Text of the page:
as yet no beard concealed.
They discussed peace and nonresistance together, Brown
quoting the Old Testament against Garrison
's citations from the New
, and Parker
from time to time injecting a bit of Lexington
into the controversy, which attracted a small group of interested listeners.
In May, 1859, Brown
attended the New1 England
Anti-Slavery Convention in Boston
, where “he was heard to say, at its conclusion— ‘These men are all talk; what is needed is action—action!’
” Lib. 30.6, 90; cf. 30.15, and Sanborn's Life of Brown, p. 421.
The non-political abolitionists were generally passed over in the search for Brown
's accomplices which immediately began after Harper's Ferry
—through the Democratic press, and then through the Senatorial investigating2
committee directed by Senator Mason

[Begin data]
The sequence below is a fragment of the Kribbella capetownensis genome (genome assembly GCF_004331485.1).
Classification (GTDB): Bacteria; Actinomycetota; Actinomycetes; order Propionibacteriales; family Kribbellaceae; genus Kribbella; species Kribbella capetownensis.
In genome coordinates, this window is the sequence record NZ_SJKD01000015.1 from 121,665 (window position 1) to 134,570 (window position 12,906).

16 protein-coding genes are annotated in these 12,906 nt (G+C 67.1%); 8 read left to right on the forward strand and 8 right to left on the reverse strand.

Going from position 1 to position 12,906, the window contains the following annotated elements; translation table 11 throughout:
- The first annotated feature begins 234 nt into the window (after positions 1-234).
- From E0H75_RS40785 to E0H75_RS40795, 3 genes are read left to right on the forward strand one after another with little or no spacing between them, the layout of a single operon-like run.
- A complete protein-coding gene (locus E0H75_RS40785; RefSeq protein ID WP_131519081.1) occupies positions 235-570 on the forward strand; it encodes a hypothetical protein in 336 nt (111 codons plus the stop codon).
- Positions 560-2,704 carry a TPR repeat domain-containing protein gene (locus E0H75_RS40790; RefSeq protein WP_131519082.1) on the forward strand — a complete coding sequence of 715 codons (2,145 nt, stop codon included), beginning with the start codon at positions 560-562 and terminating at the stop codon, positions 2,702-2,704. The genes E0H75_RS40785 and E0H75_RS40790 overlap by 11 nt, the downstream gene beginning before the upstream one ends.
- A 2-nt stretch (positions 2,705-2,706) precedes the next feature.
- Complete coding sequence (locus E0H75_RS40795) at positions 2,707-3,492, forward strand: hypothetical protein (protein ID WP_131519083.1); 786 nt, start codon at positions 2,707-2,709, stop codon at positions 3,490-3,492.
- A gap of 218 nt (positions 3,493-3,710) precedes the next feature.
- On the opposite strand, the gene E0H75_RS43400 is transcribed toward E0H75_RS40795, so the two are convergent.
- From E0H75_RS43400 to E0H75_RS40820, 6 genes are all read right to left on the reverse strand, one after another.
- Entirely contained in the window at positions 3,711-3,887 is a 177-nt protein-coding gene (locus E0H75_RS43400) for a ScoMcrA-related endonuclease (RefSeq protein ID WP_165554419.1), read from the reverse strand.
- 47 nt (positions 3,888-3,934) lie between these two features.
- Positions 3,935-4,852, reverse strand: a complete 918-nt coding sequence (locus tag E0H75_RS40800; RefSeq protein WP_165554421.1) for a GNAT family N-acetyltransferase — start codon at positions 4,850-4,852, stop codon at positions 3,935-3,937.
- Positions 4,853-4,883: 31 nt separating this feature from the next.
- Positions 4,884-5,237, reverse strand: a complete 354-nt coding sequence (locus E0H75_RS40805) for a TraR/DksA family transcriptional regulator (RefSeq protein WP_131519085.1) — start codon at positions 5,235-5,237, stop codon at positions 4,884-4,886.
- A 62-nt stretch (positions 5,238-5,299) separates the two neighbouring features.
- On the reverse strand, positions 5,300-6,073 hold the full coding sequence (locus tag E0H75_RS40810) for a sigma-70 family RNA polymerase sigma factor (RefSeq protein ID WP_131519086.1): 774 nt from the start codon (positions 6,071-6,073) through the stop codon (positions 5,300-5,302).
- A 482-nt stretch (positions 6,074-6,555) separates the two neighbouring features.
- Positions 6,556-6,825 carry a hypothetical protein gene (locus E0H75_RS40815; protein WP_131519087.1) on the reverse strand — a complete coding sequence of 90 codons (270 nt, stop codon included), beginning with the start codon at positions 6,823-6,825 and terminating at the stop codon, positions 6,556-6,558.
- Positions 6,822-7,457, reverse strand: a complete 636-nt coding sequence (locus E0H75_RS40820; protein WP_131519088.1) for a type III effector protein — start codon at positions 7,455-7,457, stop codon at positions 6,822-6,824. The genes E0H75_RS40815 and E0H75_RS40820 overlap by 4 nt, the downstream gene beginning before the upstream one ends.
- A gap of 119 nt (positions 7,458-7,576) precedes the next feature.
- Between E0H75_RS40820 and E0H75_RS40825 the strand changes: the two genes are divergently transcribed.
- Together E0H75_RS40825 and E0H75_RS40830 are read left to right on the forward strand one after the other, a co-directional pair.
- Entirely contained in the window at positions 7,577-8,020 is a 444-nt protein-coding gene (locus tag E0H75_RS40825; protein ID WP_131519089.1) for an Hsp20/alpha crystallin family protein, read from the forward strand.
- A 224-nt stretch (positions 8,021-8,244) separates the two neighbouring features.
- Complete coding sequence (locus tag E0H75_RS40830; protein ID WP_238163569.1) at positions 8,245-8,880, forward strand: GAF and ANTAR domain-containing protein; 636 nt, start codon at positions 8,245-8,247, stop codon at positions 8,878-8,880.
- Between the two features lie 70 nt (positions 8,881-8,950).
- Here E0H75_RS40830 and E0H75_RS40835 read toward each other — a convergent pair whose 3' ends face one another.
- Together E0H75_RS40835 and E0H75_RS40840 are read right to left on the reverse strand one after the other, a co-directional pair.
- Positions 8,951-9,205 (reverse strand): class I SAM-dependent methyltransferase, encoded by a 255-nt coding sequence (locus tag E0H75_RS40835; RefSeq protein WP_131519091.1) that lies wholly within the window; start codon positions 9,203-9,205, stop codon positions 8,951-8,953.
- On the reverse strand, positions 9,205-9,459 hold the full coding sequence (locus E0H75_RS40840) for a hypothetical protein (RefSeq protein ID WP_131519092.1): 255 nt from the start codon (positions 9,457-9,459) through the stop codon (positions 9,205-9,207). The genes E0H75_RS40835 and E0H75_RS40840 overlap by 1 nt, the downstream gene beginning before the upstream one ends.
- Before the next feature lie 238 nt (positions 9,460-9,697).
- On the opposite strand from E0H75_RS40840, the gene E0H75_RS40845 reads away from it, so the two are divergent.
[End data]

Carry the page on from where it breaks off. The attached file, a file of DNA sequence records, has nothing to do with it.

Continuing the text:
The Republican leaders, especially Seward
, for his ‘irrepressible conflict,’3
were held responsible; and their organs were quick to repudiate the connection, and to shift the burden on to4
For the moment, their fears told them that John Brown
had ruined their chances of success at the next Presidential election.
In this state of mind Henry Wilson
came, on the first tidings of the outbreak, to confer with Mr. Garrison
at his home in Dix Place, and departed with cheering assurances that what had happened was all for the best.
To the editor, the presentation of the news of the hour—the recording, “as fully as possible, the amazing outpouring of public sentiment, pro and con, in relation to John Brown
Jan. 14, 1860, W. L. G. to S. J. May.
—seemed, in the stirring interval between the émeute and the executions at Charlestown
, of far more consequence than any extended comments of his own— had there been room for them in the Liberator
‘As to Capt. Brown
,’ he wrote in his paper of October 28,5
all who know him personally are united in the conviction that a more honest, conscientious, truthful, brave, disinterested man (however misguided or unfortunate) does not exist; that he possesses a deeply religious nature, powerfully wrought upon by the trials through which he has passed; that he as sincerely believes himself to have been raised up by God to deliver the